Lewis and Clark Reach the Euphrates, But They Shouldn't Have Bothered

In "The Kentucky Cycle," playwright Robert Schenkkan focused on a small piece of the American landscape and the lives of three families during two hundred years of history. Apparently trying to repeat that Pulitzer Prize-winning  success, Schenkkan has very ambitiously attempted to conflate the Lewis and Clark expedition with America's misguided military adventures in Cuba, the Philippines, Vietnam, and Iraq. But here, his material roams the planet as well as the centuries, and he's just not able to make it work.

The material never comes alive, never soars, barely even catches one's interest. The acting and writing are bombastic. The direction is heavy handed and somewhat frantic, and ultimately futile. It's a wonder to me that no one along the way took the playwright or the director aside and said, "This stuff isn't interesting." But that happens sometimes, and this is a prime example.

Eugene Lee and Tess Lina portray Thomas Jefferson and Sally Hemmings, among others

The play starts out well enough, with Jeffrey Nordling as William Clark affably setting the stage for some of the material to follow. He's charming, engaging, and a good enough actor. But the production goes astray within the first few minutes, specifically when Merriwether Lewis stumbles onstage drunk and insensible. We never learn why. We don't really like him. And soon enough, we don't care what happens to him or his Corps of Discovery.

The train wreck piles up higher when President Thomas Jefferson is wheeled onstage at his desk, Sally Hemmings hidden underneath but broadcasting her presence to the audience with flailings that wildly disturb the heavy cloth hangings that obscure Jefferson's lower half. Did the real Sally Hemmings service the President orally? Did she do so while he was giving orders about the upcoming expedition to Merriwether Lewis? In any case, why is this part of the play?

Eugene Lee in one of many costume changes in this global romp

From there, we proceed through an almost unendurable 2+ hours filled with lame laugh lines, confusing plot developments, gunshots and violence, overdone gimmicks (How many times can you signify dead bodies by dropping labeled canvas bags from the flies and expect to generate emotion within the audience? Once - OK. Twice - maybe. 50 times - I don't think so.), stereotyped casting that echoes the play's portrayals of racial injustice, inexplicable developments (Lewis' repeated failures at suicide, Clark's and Sacagawea's possible liaison) -- all punctuated by a great deal of shouting and running back and forth about the stage in vain efforts to pump up audience interest, and by gratuitous foul language.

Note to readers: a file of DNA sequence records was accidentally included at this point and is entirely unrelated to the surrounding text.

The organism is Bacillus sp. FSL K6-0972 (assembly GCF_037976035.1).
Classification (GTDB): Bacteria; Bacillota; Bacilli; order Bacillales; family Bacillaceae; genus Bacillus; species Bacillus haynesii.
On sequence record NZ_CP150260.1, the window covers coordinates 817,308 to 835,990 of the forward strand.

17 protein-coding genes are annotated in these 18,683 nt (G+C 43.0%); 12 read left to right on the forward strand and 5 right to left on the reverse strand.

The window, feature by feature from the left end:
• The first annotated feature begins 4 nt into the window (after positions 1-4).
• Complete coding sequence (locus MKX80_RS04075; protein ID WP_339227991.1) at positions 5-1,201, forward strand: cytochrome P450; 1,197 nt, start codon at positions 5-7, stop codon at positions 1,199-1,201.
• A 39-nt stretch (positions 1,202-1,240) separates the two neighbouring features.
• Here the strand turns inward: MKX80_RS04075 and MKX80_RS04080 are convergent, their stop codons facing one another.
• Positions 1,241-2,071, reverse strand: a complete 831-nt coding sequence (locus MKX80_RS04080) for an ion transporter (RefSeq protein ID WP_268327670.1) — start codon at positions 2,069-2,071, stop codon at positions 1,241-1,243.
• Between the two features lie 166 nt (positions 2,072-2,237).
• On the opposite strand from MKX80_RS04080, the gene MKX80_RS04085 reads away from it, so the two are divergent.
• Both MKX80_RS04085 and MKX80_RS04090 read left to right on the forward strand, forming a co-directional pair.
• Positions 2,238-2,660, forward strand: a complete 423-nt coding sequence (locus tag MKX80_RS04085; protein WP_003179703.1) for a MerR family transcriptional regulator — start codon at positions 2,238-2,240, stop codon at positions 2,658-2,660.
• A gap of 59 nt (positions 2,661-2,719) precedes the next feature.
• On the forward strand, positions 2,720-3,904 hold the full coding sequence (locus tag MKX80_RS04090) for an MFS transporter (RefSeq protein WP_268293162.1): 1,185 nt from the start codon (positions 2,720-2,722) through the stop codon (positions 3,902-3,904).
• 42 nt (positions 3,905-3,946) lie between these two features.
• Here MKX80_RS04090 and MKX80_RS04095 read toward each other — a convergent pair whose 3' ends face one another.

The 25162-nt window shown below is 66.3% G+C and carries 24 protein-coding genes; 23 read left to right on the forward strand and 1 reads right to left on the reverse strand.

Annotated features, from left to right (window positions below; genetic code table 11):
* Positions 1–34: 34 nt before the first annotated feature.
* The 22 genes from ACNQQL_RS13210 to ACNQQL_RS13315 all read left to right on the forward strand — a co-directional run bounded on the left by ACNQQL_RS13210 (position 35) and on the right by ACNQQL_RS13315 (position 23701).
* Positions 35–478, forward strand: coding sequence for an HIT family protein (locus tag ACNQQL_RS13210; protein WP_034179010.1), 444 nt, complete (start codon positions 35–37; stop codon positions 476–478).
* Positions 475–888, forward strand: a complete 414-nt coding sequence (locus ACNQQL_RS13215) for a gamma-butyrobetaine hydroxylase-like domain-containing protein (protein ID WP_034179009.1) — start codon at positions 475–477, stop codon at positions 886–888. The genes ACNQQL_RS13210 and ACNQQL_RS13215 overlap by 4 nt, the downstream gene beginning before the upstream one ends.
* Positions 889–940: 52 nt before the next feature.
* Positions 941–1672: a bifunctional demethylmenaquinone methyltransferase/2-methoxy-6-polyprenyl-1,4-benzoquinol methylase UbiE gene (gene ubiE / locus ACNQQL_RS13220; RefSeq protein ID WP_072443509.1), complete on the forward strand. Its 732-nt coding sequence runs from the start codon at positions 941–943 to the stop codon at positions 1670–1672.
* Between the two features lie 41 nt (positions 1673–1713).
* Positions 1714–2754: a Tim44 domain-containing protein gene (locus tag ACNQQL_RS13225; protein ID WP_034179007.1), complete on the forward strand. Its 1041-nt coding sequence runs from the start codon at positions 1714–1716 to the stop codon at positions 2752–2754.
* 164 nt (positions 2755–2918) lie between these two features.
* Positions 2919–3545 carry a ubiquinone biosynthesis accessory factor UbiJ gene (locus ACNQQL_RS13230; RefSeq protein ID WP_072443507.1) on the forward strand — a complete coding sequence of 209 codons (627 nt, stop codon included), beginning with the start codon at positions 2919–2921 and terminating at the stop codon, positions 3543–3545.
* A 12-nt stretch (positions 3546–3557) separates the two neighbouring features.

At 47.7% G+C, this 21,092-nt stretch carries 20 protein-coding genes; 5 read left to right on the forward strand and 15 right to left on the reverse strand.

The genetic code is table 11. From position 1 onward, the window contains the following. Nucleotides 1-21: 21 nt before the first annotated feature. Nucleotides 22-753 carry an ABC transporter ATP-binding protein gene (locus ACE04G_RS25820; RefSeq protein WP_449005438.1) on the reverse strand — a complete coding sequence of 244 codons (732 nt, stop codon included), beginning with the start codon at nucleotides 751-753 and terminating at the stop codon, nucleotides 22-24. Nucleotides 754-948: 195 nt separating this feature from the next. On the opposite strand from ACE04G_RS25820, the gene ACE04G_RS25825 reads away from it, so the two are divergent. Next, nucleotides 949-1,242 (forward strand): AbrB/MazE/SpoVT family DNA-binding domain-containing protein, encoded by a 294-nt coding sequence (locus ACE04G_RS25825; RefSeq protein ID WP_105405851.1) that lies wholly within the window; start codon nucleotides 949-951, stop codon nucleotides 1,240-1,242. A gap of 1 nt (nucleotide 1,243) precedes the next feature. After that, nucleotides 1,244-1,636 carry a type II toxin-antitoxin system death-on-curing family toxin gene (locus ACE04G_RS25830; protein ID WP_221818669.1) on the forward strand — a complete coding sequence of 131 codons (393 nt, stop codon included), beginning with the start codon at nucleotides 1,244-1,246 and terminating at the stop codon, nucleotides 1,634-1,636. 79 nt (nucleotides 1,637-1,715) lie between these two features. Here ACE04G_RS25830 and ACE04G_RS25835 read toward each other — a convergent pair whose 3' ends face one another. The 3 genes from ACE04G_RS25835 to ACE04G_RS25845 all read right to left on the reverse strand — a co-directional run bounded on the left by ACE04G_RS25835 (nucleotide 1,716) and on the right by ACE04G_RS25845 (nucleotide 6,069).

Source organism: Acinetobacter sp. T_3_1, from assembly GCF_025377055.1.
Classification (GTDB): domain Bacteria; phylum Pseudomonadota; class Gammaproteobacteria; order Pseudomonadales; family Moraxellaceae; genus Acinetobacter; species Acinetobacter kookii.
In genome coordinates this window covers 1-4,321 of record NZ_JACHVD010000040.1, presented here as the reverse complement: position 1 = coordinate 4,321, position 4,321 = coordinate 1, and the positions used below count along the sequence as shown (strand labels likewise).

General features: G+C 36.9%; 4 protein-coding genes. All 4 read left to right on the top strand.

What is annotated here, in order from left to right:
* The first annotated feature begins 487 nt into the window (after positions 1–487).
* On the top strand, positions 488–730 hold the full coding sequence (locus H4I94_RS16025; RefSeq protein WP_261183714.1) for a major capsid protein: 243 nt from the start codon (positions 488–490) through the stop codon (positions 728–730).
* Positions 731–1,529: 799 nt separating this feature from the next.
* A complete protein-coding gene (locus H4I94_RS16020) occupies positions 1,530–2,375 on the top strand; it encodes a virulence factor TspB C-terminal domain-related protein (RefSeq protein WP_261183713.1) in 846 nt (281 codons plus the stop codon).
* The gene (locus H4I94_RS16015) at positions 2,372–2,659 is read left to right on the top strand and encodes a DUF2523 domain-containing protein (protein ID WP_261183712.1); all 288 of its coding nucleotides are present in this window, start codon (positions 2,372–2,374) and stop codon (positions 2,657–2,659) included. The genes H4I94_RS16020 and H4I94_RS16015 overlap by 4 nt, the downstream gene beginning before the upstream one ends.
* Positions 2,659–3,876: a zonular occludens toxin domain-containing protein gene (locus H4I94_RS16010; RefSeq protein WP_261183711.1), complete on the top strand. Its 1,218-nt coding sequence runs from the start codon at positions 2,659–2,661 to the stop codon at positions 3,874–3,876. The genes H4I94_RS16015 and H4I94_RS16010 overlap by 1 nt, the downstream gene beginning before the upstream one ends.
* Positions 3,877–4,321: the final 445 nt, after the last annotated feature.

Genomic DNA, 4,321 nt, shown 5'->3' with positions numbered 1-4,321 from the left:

At the performance I saw, at least one father brought his seven year old daughter to be educated about our nation's distinguished explorers. I doubt he anticipated the kind of education she received from this production, and neither he nor his daughter returned for the second act.

Jeffrey Nordling, Eugene Lee, James Barbour, Tony Amendola, and Tess Lina are primary players in Lewis and Clark Reach the Euphrates

To be sure, there are some interesting elements: the backdrop is striking and serves as a visually stunning screen for the various projections cast upon it throughout the play, particularly a hint of the Pacific Ocean; a few of the boating scenes produce remarkable impact from minimal equipment; the sound design is arresting and powerful, particularly when attack helicopters and jet airplanes swoop through the skies around the Lewis and Clark expedition; and the costumes are well turned out.

But the real meat of the play -- the writing, the direction, and the acting -- are simply not worth the price of admission. There are too many elements brought in and not fully realized, too many plot developments not drawn clearly enough, too many narrative points that are extraneous and/or left at loose ends, and too much action that's unmotivated, unnecessary, unexplained, and uninteresting.

James Barbour and Jeffrey Nordling star as Lewis and Clark

The play offers a full suite of heavy-handed references to racial prejudice, social injustice, American military violence, and our political interference within other nations. It's easy to appreciate this kind of risky material and praise the play and playwright for including so many American missteps in a single breath. But just bringing up these unflattering pages of American history, or even weaving them roughly together, is not enough justification to put forth on the stage this much sound and fury. It's a common mistake to focus on the freshness, timeliness, or importance of the material and miss the simple fact that the play itself is not well wrought. That's unfortunately the case here. 

Kudos to Robert Schenkkan and the whole gang at the Taper for recognizing that these topics need to be discussed in much more depth and breadth, and by a wider range of people. Too bad they weren't able to offer a worthwhile artistic rendering in this production of "Lewis and Clark Reach the Euphrates."

Lewis and Clark Reach the Euphrates
Author: Robert Schenkkan
Mark Taper Theatre
135 N. Grand Avenue
Los Angeles, CA
Box Office: 213-628-2772
Performances Through January 22, 2006
Mainly Tuesday - Saturday @ 8 PM; Sunday @ 7:30 PM; Saturday and Sunday Matinees @ 2:30 PM
(A few performances have been added and deleted around the holidays)
Tickets: $42 - $55

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